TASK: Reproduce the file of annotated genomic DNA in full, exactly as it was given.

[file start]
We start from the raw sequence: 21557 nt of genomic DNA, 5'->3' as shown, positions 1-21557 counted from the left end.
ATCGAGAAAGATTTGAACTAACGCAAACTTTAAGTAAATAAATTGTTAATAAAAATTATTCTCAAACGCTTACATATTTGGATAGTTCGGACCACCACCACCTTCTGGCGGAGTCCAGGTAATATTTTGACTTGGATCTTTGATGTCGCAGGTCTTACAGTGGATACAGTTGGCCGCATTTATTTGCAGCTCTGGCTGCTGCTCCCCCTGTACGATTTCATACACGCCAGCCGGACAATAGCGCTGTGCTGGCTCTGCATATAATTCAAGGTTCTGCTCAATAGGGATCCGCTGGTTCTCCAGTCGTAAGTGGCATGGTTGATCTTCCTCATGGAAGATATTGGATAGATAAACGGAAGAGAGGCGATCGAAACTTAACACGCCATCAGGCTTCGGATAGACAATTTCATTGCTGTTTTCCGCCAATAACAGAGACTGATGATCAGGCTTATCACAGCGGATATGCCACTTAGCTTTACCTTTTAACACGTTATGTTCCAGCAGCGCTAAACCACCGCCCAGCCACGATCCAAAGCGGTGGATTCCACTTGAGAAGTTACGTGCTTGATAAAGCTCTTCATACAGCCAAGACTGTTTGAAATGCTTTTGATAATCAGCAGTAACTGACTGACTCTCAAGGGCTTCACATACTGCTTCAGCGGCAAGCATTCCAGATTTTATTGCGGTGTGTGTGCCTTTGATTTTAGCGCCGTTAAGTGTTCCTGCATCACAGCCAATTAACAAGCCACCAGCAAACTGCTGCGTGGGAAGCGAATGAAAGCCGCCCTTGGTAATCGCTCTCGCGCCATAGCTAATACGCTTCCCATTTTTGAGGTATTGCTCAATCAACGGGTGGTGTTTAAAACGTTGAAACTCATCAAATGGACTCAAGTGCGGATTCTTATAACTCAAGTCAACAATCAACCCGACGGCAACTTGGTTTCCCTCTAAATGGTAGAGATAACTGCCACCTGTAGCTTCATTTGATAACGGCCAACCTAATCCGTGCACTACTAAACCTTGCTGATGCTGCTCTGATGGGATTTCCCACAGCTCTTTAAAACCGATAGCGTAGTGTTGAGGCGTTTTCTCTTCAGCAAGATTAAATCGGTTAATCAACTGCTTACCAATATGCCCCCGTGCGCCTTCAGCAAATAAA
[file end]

We start from the raw sequence: 21557 nt of genomic DNA, 5'->3' as shown, positions 1-21557 counted from the left end.
ATCGAGAAAGATTTGAACTAACGCAAACTTTAAGTAAATAAATTGTTAATAAAAATTATTCTCAAACGCTTACATATTTGGATAGTTCGGACCACCACCACCTTCTGGCGGAGTCCAGGTAATATTTTGACTTGGATCTTTGATGTCGCAGGTCTTACAGTGGATACAGTTGGCCGCATTTATTTGCAGCTCTGGCTGCTGCTCCCCCTGTACGATTTCATACACGCCAGCCGGACAATAGCGCTGTGCTGGCTCTGCATATAATTCAAGGTTCTGCTCAATAGGGATCCGCTGGTTCTCCAGTCGTAAGTGGCATGGTTGATCTTCCTCATGGAAGATATTGGATAGATAAACGGAAGAGAGGCGATCGAAACTTAACACGCCATCAGGCTTCGGATAGACAATTTCATTGCTGTTTTCCGCCAATAACAGAGACTGATGATCAGGCTTATCACAGCGGATATGCCACTTAGCTTTACCTTTTAACACGTTATGTTCCAGCAGCGCTAAACCACCGCCCAGCCACGATCCAAAGCGGTGGATTCCACTTGAGAAGTTACGTGCTTGATAAAGCTCTTCATACAGCCAAGACTGTTTGAAATGCTTTTGATAATCAGCAGTAACTGACTGACTCTCAAGGGCTTCACATACTGCTTCAGCGGCAAGCATTCCAGATTTTATTGCGGTGTGTGTGCCTTTGATTTTAGCGCCGTTAAGTGTTCCTGCATCACAGCCAATTAACAAGCCACCAGCAAACTGCTGCGTGGGAAGCGAATGAAAGCCGCCCTTGGTAATCGCTCTCGCGCCATAGCTAATACGCTTCCCATTTTTGAGGTATTGCTCAATCAACGGGTGGTGTTTAAAACGTTGAAACTCATCAAATGGACTCAAGTGCGGATTCTTATAACTCAAGTCAACAATCAACCCGACGGCAACTTGGTTTCCCTCTAAATGGTAGAGATAACTGCCACCTGTAGCTTCATTTGATAACGGCCAACCTAATCCGTGCACTACTAAACCTTGCTGATGCTGCTCTGATGGGATTTCCCACAGCTCTTTAAAACCGATAGCGTAGTGTTGAGGCGTTTTCTCTTCAGCAAGATTAAATCGGTTAATCAACTGCTTACCAATATGCCCCCGTGCGCCTTCAGCAAATAAA